Another thing that the XSL does it to look for an occurence of “ID=” in the comment field. When files are checked into SourceSafe, we have to make sure that we use a comment that includes this string. Without it there will be no way to correspond changes made to files with the issues submitted in the issue tracker. This part is optioal to you, in fact if you don’t have “ID=” in your comment, the XSL will just ignore it and not try to build a link to the issue tracker. This brings up the first modification you have to make.

If you want to use the functionality to integrate your issue tracking system with SourceSafe, you’ll have to use a comment like the one I describe above. In addition, you’ll have to change the line in the XSL file that builds the link to the issue tracker, since I’m going to guess that your URL to your issue tracker is not the same as the one I made up for the example.

Look for the line that looks like:

http://myIssueTracker/LookupIssue.aspx?Comment=

and replace it with the URL to your own issue tracker. The comment itself is appended to the end of whatever you specify here, so keep that in mind. Either your issue tracker will have to be smart enough to extract the identifier for the issue from the comment….or you’ll have to get fancier with the XSL to have it pass in only the ID number of the issue. Since my VB.NET skills are much better than my XSL, I chose to make the IssueTracker page the smart one. 🙂

CSS
The CSS file is nothing special, it just makes the display a little easier to look at.

The Final Product
An example VSS Reporter XML file shows how the three files work together to produce something that both looks nice (I think), and is useful.

If you look at the source for the XML file, you will see a line at the top that is not included in the XML file that is originally generated from VssReporter. This is a line that tell the XML processor where to find a XSL document to use (I hope I’m not lying about what is going on). In any case, you’ll need to add this line to the top of the XML file.

There’s also a ZIP file that contains the three files mentioned in this article. Just unzip all theee to the same directory.

Conclusion
Hopefully someone will find this useful. VssReporter is a really powerful (and free!) tool. I think Visual Studio 2005 Team System might make this unnecesarry in the future, but probably not for a while.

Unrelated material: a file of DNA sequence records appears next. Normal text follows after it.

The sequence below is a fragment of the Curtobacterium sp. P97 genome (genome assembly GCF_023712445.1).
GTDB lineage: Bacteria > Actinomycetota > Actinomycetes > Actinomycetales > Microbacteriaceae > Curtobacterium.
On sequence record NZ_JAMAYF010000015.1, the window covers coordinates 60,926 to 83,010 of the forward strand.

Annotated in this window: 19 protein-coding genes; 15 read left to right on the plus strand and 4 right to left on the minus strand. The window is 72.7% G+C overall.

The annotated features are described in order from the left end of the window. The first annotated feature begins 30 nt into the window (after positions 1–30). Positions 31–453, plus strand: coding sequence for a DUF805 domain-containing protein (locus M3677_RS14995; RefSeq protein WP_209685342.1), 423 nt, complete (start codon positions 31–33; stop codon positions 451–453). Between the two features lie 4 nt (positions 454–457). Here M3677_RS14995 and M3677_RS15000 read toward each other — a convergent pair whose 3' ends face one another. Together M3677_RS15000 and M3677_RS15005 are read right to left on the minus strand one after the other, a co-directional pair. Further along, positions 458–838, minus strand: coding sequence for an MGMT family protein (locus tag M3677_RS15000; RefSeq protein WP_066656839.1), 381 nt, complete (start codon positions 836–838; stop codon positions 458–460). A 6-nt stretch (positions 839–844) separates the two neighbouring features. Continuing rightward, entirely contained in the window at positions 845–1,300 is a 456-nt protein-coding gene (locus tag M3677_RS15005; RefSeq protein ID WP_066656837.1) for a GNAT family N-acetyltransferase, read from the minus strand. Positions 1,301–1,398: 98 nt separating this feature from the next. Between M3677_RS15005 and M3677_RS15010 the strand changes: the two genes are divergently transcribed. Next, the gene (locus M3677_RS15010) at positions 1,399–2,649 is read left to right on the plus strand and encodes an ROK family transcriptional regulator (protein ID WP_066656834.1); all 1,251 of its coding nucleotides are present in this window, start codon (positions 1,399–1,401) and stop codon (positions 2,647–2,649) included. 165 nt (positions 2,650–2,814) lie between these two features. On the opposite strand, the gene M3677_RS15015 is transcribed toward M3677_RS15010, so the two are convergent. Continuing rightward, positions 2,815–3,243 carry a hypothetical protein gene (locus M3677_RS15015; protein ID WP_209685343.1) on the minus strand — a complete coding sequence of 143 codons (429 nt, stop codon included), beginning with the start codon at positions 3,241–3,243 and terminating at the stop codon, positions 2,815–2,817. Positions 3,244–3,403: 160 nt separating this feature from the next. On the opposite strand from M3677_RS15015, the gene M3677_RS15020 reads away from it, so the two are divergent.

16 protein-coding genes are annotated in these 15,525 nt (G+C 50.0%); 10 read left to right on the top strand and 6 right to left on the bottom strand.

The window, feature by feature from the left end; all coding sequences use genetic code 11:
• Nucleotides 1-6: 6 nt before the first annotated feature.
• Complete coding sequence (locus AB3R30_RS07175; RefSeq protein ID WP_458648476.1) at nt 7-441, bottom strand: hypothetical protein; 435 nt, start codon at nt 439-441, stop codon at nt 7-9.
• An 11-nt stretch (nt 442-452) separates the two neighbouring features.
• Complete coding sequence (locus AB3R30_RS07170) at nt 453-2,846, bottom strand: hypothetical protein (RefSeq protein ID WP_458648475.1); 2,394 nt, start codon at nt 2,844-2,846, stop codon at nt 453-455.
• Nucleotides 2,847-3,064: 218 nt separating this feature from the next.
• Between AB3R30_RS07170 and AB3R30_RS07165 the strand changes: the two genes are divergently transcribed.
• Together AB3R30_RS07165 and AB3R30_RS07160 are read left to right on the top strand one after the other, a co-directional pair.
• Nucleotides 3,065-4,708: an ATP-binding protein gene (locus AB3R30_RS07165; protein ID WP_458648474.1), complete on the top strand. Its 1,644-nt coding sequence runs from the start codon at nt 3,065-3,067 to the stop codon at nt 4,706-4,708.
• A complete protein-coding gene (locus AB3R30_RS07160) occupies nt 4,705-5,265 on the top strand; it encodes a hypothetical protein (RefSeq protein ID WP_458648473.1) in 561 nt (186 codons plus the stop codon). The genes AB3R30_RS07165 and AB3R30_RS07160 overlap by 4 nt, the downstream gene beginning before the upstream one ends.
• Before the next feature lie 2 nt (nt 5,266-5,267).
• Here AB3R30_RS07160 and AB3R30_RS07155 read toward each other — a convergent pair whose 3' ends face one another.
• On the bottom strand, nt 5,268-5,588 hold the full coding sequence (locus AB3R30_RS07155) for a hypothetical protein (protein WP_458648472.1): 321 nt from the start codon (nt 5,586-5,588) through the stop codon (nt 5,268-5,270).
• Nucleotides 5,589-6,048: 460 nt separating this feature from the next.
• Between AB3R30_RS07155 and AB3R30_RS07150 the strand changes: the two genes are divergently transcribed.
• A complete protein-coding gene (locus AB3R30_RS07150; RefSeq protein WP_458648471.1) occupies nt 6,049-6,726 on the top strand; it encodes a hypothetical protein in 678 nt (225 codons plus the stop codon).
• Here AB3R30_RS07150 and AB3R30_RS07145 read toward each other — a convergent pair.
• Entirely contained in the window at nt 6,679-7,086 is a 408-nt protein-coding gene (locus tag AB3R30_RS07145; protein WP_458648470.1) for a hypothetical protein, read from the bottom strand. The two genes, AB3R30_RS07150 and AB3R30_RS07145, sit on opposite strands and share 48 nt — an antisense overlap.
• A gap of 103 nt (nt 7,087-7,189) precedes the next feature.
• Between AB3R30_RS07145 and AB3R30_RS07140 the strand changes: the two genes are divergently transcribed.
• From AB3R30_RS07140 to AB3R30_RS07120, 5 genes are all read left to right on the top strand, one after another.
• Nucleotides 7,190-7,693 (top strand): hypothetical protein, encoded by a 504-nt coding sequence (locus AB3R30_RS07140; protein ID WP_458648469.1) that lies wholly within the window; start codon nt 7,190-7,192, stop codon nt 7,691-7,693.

Two cool tools

Just want to post links to two cool tools that I’ve come upon:

The first is BCWipe which allows you to securly delete files, or entire drives. I haven’t used it, but I’ve talked to someone who has and they say it’s pretty cool.
http://www.jetico.com/

The second tool is Daemon Tools. This is a nice utility that allows you to mount ISO images as drives in Windows. I’ve got an ISO mounted right now, took a few seconds to click the icon in the tray, select my ISO image and then navigate to to my new “F” drive. Pretty slick.
http://www.daemon-tools.cc

MSDN Event – Visual Studio 2005

It was pretty good. Basically what I expected it to be, which was an overview of the new features available in Visual Studio 2005. One of the biggest advancements seems to be better data access, and more flexibility with how data is presented and bound to controls.

The DataSource wizard has been expanded too. You can now specify an external URL to fetch an XML file for a datasource, that was pretty neat. I’m not sure, but it also seemed that all the “auto-generated” connection strings were maintained in the web.config file auto-magically, even though the presenter was generating a new datasource on each page. There’s also a way to specify a stored procedure to use as the datasource. If this option is chosen, Visual Studio will read the parameters required and prompt you for where to get them (querystring, control, object, etc). Also pretty cool.

The other major feature is something called master pages which lets you specify a template-file for the entire site and control the layout with that file instead of having to keep track of includes all over the place. There’s also “skin” support that lets you define how each control should appear (i.e. all calendar controls should have a grey background, 12 pixel font, etc…). Unfortunately, the skin support doesn’t extend to regular HTML controls, so you can’t use it for things like an H1 tag…I don’t understand why not. This means that CSS is still required for these.

It will also validate the HTML for a particular browser, and will do it for section 508 compatibility if that’s required.

They didn’t cover much about Team System, which I was interested in, but they did give us a DVD of Team Foundation Server that we can install to check out the new features. They also gave us a DVD with all the presentation details on it, you are welcome to borrow mine if you want.